Table 2
Genotypic and allelic frequencies of three SNPs in controls and patients (n (%))
SNPControlCHDISPCHDPIS
n=622n=579n=546
rs1501908      
CC 307 (49.4) 286 (49.4) 296 (54.2)   
CG 264 (42.4) 235 (40.6) 204 (37.4)   
GG 51 (8.2) 58 (10.0) 46 (8.4) 0.512 0.200 
878 (70.6) 807 (69.7) 796 (72.9)   
366 (29.4) 351 (30.3) 296 (27.1) 0.634 0.215 
PHWE 0.583 0.345 0.203   
rs12522248      
TT 472 (75.9) 384 (66.3) 376 (68.9)   
TC 137 (22.0) 170 (29.4) 149 (27.3)   
CC 13 (2.1) 25 (4.3) 21 (3.8) 0.001 0.015 
1081 (86.9) 938 (81.0) 901 (82.5)   
163 (13.1) 220 (19.0) 191 (17.5) <0.001 0.003 
PHWE 0.414 0.268 0.203   
rs2036402      
TT 496 (79.7) 459 (79.3) 430 (78.8)   
TC 119 (19.1) 117 (20.2) 105 (19.2)   
CC 7 (1.1) 3 (0.5) 11 (2.0) 0.469 0.466 
1111 (90.8) 1035 (89.4) 965 (88.4)   
133 (9.2) 123 (10.6) 127 (11.6) 0.965 0.472 
PHWE 0.963 0.122 0.132   
SNPControlCHDISPCHDPIS
n=622n=579n=546
rs1501908      
CC 307 (49.4) 286 (49.4) 296 (54.2)   
CG 264 (42.4) 235 (40.6) 204 (37.4)   
GG 51 (8.2) 58 (10.0) 46 (8.4) 0.512 0.200 
878 (70.6) 807 (69.7) 796 (72.9)   
366 (29.4) 351 (30.3) 296 (27.1) 0.634 0.215 
PHWE 0.583 0.345 0.203   
rs12522248      
TT 472 (75.9) 384 (66.3) 376 (68.9)   
TC 137 (22.0) 170 (29.4) 149 (27.3)   
CC 13 (2.1) 25 (4.3) 21 (3.8) 0.001 0.015 
1081 (86.9) 938 (81.0) 901 (82.5)   
163 (13.1) 220 (19.0) 191 (17.5) <0.001 0.003 
PHWE 0.414 0.268 0.203   
rs2036402      
TT 496 (79.7) 459 (79.3) 430 (78.8)   
TC 119 (19.1) 117 (20.2) 105 (19.2)   
CC 7 (1.1) 3 (0.5) 11 (2.0) 0.469 0.466 
1111 (90.8) 1035 (89.4) 965 (88.4)   
133 (9.2) 123 (10.6) 127 (11.6) 0.965 0.472 
PHWE 0.963 0.122 0.132   

Abbreviations: PCHD, CHD compared with controls; PIS, IS compared with controls.

TIMD4-HAVCR1 genotypes and the risk of CHD and IS

As shown in Figure 1, the genotypes of the rs12522248, but not the other two SNPs, were associated with the risk of CHD after the Bonferroni correction (a value of P<0.017 was considered statistically significant) in different genetic models: dominant: CT/CC compared with TT (OR =1.43, 95% CI =1.10–1.88, P=0.0084) and log-additive model: C compared with T (OR =1.39, 95% CI =1.10–1.75, P=0.0052). The genotypes of the rs12522248 SNP were also associated with the risk of IS in different genetic models: dominant model: CT/CC compared with TT (OR =1.43, 95% CI =1.10–1.86, P=0.0082) and log-additive model: C compared with T (OR =1.39, 95% CI =1.11–1.75, P=0.0045).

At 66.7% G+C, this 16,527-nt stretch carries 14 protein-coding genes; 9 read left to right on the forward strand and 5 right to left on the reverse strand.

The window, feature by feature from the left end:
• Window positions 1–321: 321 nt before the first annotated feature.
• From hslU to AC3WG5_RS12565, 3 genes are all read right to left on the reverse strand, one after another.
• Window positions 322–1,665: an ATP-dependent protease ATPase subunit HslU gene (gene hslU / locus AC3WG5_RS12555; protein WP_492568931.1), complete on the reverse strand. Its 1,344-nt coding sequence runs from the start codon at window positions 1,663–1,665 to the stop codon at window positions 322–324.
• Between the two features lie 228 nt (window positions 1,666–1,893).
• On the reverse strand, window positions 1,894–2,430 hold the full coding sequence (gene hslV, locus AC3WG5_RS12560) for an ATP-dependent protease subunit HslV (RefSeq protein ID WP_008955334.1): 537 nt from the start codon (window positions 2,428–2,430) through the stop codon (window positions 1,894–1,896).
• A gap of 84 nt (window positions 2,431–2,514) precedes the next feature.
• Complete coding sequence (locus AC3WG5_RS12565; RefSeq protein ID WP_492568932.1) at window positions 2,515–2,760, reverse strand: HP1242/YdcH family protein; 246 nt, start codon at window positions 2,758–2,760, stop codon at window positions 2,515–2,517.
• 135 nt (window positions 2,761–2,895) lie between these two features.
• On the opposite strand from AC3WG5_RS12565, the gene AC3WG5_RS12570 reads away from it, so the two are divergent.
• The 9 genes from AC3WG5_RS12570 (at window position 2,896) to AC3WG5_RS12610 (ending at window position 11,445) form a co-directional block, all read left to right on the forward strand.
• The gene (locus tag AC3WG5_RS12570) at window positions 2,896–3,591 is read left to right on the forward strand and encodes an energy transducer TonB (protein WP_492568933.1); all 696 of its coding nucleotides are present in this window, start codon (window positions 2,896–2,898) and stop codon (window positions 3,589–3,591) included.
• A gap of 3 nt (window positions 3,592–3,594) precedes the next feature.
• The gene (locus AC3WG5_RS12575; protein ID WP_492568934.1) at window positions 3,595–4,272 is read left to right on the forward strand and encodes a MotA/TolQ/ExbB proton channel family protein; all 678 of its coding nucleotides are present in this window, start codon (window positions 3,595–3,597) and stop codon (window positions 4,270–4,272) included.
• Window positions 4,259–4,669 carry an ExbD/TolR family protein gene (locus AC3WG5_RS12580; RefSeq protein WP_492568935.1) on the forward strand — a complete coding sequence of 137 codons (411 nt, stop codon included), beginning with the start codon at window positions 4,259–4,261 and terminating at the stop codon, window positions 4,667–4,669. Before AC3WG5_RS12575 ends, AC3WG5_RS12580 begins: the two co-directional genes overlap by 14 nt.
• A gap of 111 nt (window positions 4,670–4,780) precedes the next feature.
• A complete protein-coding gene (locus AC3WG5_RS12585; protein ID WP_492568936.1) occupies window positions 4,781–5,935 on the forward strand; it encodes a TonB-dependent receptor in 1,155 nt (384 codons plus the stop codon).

Genotypes of the three TIMD4-HAVCR1 SNPs and the risk of CHD and IS

Figure 1
Genotypes of the three TIMD4-HAVCR1 SNPs and the risk of CHD and IS

*P<0.017 was considered statistically significant (corresponding to P<0.05 after adjusting for three independent tests by the Bonferroni correction).

Figure 1
Genotypes of the three TIMD4-HAVCR1 SNPs and the risk of CHD and IS

*P<0.017 was considered statistically significant (corresponding to P<0.05 after adjusting for three independent tests by the Bonferroni correction).

Haplotypes and the risk of CHD and IS

As shown in the Figure 2, the haplotype of C-T-T (in order of the rs1501908, rs12522248, and rs2036402) was the commonest haplotype and represented ~60% of the sample. The haplotype of G-T-T was associated with an increased risk for CHD (adjusted OR =1.28, 95% CI =1.05–1.57, P=0.015), but the haplotype of G-C-T was associated with a decreased risk for CHD (adjusted OR =0.39, 95% CI =0.19–0.83, P =0.015). The haplotype of C-C-C was associated with an increased risk for IS (adjusted OR =1.35, 95% CI =1.02–1.80, P =0.037).

Haplotype frequencies of the three TIMD4-HAVCR1 SNPs and the risk of CHD and IS

Figure 2
Haplotype frequencies of the three TIMD4-HAVCR1 SNPs and the risk of CHD and IS

The haplotypes consist of three alleles in order of the rs1501908, rs12522248, and rs2036402 SNPs; *P < 0.05.

Figure 2
Haplotype frequencies of the three TIMD4-HAVCR1 SNPs and the risk of CHD and IS

The haplotypes consist of three alleles in order of the rs1501908, rs12522248, and rs2036402 SNPs; *P < 0.05.

Genotypes and serum lipid levels